The Hushpuppi, Woodberry jibiti generation (tribuneonlineng.com)

UNTIL their arrest and extradition last week by the United Arab Emirates (UAE) to the United States, Ramon Olorunwa  Abbas, also known as Ray Hushpuppi and his accomplice in cyber-heist, Olalekan Jacob Ponle, known as ‘Woodberry,’  played second fiddle only to Emmanuel Nwude, former Director of the defunct Union Bank of Nigeria, known to have swung the third-largest jibiti in world banking history. 

Nwude himself was only bested by Nick Leeson and Qusay  Hussein. Between 1995 and 1998, Nwude pulled a fraud that shook the entire globe and eminently placed him in any variant of the Guinness Book of Records, this time, of world fraudsters. 

He had defrauded Nelson Sakaguchi, a Director at Brazil’s Banco Noroeste, Sao Paulo, of the sum of $242 million.

Fraud is not strange to traditional African native lexicon. While the Yoruba derisively label it jibiti, Igbo label for it is aghugho or mpo and Hausa finds comfort in labelling it zamba. The three ethnic structures had so many mores, folklore and fables they formulated to demonise it as a road that leads to perdition and frantically pulled their children from its ruinous path. In Yoruba jibiti etymology, you scarcely could divorce the people’s deployment of anecdotes to the rescue.  Tortoise was the anecdotal image constructed to impersonate jibiti by the people. This animal, to which cunning was second nature, approximated the fraud, smartness and the negatively deployed intelligence of the Hushpuppis,  Woodberrys and Nwudes of this world.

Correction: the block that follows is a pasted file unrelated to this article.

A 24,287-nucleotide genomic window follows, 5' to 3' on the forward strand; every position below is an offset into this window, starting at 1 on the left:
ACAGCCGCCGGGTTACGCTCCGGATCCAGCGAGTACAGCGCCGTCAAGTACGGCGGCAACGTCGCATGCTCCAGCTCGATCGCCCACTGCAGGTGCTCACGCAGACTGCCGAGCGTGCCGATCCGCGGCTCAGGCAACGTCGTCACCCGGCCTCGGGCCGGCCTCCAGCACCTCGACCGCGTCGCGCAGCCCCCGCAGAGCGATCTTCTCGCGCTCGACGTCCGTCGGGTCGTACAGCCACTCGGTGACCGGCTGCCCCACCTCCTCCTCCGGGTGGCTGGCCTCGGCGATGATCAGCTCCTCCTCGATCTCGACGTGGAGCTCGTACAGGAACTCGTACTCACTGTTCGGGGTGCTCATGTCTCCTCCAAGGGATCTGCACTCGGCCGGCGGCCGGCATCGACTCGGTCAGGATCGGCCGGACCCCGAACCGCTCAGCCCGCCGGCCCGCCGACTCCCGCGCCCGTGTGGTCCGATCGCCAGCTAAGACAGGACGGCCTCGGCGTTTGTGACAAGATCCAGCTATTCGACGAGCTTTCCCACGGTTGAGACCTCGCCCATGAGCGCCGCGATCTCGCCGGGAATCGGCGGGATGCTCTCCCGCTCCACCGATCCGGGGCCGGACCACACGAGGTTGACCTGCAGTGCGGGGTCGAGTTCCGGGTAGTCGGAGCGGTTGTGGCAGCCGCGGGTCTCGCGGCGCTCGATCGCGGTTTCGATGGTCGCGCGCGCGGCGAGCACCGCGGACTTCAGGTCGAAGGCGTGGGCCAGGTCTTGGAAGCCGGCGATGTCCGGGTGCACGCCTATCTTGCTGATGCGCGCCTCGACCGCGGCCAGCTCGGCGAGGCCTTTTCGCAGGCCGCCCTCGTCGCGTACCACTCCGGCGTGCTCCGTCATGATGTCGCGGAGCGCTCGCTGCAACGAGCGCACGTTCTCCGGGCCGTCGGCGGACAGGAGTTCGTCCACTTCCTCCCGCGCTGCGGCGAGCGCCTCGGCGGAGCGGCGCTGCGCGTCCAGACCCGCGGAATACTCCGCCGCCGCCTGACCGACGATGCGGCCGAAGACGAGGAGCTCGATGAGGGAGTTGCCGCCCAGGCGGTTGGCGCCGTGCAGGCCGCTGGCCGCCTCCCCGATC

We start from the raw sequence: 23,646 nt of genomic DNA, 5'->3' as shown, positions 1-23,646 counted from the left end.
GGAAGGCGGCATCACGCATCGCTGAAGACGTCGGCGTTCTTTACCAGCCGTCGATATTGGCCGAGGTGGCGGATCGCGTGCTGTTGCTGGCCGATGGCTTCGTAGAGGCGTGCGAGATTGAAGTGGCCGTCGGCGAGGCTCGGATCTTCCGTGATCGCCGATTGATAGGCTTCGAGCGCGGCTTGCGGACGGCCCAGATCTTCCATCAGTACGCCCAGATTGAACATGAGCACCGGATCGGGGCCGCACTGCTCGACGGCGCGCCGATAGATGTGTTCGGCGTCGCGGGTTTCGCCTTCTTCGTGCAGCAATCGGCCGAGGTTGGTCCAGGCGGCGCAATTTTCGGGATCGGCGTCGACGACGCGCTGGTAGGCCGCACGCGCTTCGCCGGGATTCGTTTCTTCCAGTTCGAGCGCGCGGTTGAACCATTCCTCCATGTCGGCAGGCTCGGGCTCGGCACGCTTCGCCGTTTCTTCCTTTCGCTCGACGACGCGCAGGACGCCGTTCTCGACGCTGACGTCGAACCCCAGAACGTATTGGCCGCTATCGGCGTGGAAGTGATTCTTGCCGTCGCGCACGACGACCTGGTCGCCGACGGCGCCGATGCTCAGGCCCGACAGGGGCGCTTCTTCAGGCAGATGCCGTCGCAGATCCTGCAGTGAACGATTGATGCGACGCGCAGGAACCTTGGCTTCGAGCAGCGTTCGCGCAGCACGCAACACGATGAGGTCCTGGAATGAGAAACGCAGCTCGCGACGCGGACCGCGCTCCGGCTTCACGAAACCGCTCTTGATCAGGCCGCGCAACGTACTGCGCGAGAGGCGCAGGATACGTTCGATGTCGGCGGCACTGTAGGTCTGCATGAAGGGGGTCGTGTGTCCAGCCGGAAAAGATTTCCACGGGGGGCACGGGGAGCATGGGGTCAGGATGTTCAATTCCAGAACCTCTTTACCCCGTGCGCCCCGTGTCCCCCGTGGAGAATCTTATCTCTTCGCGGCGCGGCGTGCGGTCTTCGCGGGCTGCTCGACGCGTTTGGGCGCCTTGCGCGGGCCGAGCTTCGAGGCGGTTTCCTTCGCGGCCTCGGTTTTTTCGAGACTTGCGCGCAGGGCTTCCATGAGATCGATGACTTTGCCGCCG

At the end of those folklores, an eternally apt lesson was always drawn: that the jibiti kingpin would have money, build houses, sire children, live a life that refreshingly entices like a whooshing fiery vapour and literally build an enticing image in the moon but their end is always fatal and lamentable.

Just like the life of Hushpuppi, Woodberry, Nwude and their precursors who travelled on this accursed road. In his very early 30s, he was said to have hawked bread and second-hand clothing on Lagos streets. Some persons, like Hushpuppi,  can’t seem to forgive the system that impoverished their background and thus take it out on it by inflicting scars on the system. Hushpuppi was the toast of A-list celebrities with whom he reportedly had photo-ops, like semi-atheist Daddy  Fresh, Dino Melaye and even American singer-songwriter, Erykah Badu.

Depicting the spirit of flamboyance that is known to be the Siamese of sudden wealth, Hushpuppi began to live a  sumptuous lifestyle and flaunted it in a Nigerian society where sources of wealth abhor enquiry of the people and are a  taboo to be investigated by the police. Hushpuppi could not hush jetting out in private jets, rolling in Rolls Royce and roving in expensive Range Rover cars whose prices ranged from about $330,000. He was notorious on the social media by the frequency of his designer clothes, expensive wristwatches and postures with luxury cars and chartered jets.

This year 2020 would pass as the most unfavourable to Nigeria in the global blast its nationals involved in cyberheist schemes made while being burst abroad. Earlier in the year, Obinwanne Okeke of the Invictus Group CEO, popularly known as Invictus Obi, was arrested at the Dulles International Airport, on his way out of the United States. Between April 11, to 19, 2018, Okeke was said to have, through hacking into the email account of the Chief Financial Officer of Unatrac Holding Limited, which sells heavy industrial and farm equipment, fraudulently transferring funds from it and stealing an amount totalling $11 million…

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